Arrow-right Camera
The Spokesman-Review Newspaper

The Spokesman-Review Newspaper The Spokesman-Review

Spokane, Washington  Est. May 19, 1883
Fog 31° Fog


Ford slashes debt and keeps high performance vehicles

Ford could be proof that despite the recession, there's still a healthy demand for high performance vehicles. While GM was forced to disband its High Performance Vehicle operations team as part of their reconstruction plan, Ford’s SVT (Special Vehicles Team) remains intact, and more high performance blue ovals are on the way. 

Since completing their restructuring initiatives April 3, Ford reportedly cut their debt by $9.9 billion from $25.8 billion at the end of December by swapping company stock and cash. (1)

“By substantially reducing our debt, Ford is taking another step toward creating an exciting, viable enterprise," Ford CEO Alan Mulally said in a statement. "As with our recent agreements with the UAW, Ford continues to lead the industry in taking the decisive actions necessary to weather the current downturn and deliver long-term profitable growth." (2) 

Now, Ford is set to release several high performance vehicles that bank on the belief that car enthusiasts still want new toys, recession be damned.

Ford is considering bringing the 305 hp Focus RS, already sold in Europe to the U.S.. The three-door hatchback is powered by a turbocharged 2.5 liter five-cylinder Volvo engine and would sticker above its predecessor, the $19,205 Focus SVT which was discontinued in 2004. (3)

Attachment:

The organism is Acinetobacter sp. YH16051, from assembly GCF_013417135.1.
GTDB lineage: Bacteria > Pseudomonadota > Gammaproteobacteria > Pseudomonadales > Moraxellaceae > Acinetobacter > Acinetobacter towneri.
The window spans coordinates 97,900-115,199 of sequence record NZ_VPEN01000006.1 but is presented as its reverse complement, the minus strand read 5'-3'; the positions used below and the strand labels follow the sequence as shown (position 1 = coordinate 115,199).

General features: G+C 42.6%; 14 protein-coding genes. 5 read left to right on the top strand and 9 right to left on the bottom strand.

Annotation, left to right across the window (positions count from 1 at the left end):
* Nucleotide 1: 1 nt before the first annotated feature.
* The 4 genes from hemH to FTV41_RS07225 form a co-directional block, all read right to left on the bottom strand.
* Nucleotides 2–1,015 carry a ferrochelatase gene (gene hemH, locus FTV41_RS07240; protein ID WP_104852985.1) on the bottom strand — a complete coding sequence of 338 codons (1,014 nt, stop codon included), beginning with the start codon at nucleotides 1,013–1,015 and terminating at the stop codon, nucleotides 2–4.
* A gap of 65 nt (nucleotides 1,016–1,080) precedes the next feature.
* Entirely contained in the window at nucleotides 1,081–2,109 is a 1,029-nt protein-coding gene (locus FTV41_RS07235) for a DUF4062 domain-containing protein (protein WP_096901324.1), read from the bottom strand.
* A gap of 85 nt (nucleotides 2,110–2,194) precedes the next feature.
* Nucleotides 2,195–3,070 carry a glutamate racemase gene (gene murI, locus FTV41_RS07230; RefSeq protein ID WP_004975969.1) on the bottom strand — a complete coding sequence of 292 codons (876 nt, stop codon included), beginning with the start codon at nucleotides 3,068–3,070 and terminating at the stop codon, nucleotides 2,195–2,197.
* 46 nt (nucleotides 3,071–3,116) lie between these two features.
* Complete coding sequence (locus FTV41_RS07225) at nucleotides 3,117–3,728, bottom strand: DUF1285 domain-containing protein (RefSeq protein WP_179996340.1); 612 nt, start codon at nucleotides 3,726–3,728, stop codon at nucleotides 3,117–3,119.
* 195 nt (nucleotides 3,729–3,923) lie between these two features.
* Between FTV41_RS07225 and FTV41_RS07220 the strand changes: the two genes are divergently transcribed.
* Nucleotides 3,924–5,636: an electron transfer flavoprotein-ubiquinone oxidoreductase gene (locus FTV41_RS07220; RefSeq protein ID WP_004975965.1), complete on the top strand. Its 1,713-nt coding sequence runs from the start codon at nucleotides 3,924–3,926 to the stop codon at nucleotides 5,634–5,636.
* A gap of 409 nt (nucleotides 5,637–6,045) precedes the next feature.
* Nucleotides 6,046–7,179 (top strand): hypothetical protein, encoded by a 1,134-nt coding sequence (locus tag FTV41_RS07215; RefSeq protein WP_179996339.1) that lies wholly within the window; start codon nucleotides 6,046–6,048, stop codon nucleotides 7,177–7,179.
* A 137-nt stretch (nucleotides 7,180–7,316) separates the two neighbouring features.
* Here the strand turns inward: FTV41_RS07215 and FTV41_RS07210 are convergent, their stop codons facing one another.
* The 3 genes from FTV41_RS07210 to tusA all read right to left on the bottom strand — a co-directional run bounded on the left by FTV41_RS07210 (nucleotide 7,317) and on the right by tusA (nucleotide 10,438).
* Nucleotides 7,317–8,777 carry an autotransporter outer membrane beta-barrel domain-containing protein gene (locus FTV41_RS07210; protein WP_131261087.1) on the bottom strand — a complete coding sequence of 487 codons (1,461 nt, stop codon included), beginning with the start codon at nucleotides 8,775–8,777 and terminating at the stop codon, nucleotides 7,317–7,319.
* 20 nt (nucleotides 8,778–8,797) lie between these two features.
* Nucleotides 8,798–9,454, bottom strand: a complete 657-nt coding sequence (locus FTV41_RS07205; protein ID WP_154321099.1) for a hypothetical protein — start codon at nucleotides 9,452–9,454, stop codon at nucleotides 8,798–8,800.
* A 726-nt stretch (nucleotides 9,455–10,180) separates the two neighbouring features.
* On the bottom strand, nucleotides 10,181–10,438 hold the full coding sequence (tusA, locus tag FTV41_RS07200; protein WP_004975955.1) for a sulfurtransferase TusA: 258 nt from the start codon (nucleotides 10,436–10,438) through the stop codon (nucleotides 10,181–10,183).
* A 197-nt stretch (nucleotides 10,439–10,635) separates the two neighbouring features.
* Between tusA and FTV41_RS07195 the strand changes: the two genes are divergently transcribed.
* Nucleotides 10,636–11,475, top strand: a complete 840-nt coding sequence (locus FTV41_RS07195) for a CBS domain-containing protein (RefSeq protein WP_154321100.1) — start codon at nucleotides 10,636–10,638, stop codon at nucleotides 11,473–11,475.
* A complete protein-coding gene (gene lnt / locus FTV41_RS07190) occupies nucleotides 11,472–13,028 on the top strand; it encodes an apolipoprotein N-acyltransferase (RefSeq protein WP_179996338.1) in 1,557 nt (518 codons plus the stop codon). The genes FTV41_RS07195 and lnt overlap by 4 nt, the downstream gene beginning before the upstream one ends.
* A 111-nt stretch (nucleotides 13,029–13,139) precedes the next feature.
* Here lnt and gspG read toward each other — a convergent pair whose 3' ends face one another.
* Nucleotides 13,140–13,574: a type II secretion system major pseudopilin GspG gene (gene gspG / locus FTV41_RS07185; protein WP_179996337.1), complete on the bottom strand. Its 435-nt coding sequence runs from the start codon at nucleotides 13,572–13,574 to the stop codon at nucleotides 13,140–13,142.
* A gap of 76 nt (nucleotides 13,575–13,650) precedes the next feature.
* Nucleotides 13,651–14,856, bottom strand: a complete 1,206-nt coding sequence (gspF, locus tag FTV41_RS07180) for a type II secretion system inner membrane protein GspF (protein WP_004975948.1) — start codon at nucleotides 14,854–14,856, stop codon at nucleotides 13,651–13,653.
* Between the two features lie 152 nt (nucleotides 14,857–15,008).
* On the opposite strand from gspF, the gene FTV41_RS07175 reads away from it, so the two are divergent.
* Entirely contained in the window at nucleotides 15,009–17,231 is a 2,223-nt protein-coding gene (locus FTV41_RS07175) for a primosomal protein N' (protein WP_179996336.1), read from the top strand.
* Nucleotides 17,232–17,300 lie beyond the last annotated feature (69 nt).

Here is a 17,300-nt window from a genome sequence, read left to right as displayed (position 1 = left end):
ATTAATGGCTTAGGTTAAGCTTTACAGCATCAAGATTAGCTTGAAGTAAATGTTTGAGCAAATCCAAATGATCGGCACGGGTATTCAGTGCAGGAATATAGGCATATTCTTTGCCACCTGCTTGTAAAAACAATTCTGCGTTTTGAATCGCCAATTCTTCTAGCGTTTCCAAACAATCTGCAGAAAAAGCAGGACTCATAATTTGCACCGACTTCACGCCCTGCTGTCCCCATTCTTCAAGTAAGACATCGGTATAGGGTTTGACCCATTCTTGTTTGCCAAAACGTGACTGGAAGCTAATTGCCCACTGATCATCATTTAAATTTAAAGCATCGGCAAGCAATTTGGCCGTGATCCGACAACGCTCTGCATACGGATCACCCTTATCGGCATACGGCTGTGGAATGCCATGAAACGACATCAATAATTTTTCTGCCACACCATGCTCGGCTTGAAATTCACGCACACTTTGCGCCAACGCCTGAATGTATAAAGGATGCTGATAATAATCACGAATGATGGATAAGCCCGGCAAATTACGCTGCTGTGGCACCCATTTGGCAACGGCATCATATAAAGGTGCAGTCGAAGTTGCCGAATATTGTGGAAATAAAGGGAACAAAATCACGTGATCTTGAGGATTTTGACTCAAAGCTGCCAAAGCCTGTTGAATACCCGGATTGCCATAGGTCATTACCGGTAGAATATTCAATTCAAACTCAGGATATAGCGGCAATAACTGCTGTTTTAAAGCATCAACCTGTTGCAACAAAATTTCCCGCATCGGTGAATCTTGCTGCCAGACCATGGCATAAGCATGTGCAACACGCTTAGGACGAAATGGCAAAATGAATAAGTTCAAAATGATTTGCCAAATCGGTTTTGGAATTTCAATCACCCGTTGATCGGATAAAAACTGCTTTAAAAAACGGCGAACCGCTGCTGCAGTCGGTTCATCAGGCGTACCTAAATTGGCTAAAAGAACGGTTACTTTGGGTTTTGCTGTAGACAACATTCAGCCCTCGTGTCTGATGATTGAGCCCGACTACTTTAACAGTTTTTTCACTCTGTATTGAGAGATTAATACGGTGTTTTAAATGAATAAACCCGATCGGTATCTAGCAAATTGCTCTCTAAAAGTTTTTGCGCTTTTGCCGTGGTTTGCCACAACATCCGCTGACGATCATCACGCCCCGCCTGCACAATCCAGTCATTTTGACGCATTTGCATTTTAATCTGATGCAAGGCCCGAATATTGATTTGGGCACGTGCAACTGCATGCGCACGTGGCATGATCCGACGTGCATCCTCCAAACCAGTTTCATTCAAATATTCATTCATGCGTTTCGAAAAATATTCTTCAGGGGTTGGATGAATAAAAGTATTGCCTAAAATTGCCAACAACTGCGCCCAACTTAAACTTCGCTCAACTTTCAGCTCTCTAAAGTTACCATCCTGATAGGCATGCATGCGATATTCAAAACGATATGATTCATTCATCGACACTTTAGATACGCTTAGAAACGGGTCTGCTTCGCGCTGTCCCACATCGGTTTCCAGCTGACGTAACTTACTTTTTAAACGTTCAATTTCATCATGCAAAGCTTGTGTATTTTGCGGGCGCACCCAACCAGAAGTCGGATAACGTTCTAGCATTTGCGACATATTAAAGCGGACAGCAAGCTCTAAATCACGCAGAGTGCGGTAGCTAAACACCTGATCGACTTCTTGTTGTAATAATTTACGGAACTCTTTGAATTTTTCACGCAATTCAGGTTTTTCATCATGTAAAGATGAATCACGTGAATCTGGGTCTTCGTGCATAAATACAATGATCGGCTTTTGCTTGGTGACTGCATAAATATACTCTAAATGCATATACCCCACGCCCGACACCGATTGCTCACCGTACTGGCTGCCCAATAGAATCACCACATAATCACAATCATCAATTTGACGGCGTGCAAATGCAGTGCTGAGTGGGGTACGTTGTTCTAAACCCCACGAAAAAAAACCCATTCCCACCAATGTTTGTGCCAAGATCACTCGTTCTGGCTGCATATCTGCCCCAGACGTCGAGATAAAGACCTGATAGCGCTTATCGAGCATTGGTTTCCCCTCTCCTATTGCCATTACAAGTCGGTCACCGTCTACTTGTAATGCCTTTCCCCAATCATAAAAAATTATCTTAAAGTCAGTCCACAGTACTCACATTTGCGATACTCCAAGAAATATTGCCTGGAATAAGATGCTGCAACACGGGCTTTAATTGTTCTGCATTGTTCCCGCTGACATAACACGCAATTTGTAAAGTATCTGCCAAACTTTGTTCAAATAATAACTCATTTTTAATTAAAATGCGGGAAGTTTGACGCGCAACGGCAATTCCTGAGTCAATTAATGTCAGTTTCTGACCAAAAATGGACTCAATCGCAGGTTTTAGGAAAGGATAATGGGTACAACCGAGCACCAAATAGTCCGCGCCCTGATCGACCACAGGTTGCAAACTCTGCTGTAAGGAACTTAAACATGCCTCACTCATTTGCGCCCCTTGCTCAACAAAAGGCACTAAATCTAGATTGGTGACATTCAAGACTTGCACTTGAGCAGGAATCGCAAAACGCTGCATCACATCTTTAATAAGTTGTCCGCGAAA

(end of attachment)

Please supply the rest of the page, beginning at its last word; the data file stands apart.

AutoWeek reported that, “Hermann Salenbauch, Ford Motor Co.'s director of advanced product creation and global performance, says the decision to sell the Focus RS here will depend on reaction from U.S. car enthusiasts, such as Focus SVT owners.”

“Ford is looking for ‘feedback from the media and customers,’ he says. ‘How much do they like it? Is it really what they want? We are pretty confident that it is.’” (3)

In addition to the possibility of the Focus RS, the 2010 Ford F150 SVT Raptor, by all means a street legal off-road racer, is slated for U.S. release this summer. The Raptor is purpose built to tear through the desert at speeds well over of 80mph (watch in new videos) with a custom built suspension that allows 13 in. of wheel travel in the rear and 11.5 in the front. Under the hood, buyers have the option of a 6.2L overhead-cam V-8, more commonly known as “Boss,” producing roughly 400 hp and 400 lb-ft of torque. (4)

All told, the Raptor is a full 7 in. wider and 2 in. taller than a standard F-150 Supercrew. The Raptor’s base price has yet to be announced, but it would be safe to assume that it costs a dollar or two more than the average half-ton and probably doesn’t go easy on the petroleum either.

Only the future will tell if Ford’s move to turn their flagship economy car into a tire burning speedster and their already thirsty F-150 into a full fledged off-road terror will cater properly to American car enthusiasts. If high performance vehicles such as these can still be successful, even in niche markets with the economy being as it is, Ford could be poised to provide a clear example that economical cars might not entirely represent the golden ticket to recovery for the auto industry. After all, there’s still plenty of people around that like horsepower. 




The latest news, reviews and commentary about cars, trucks, and more, automotive technology and car culture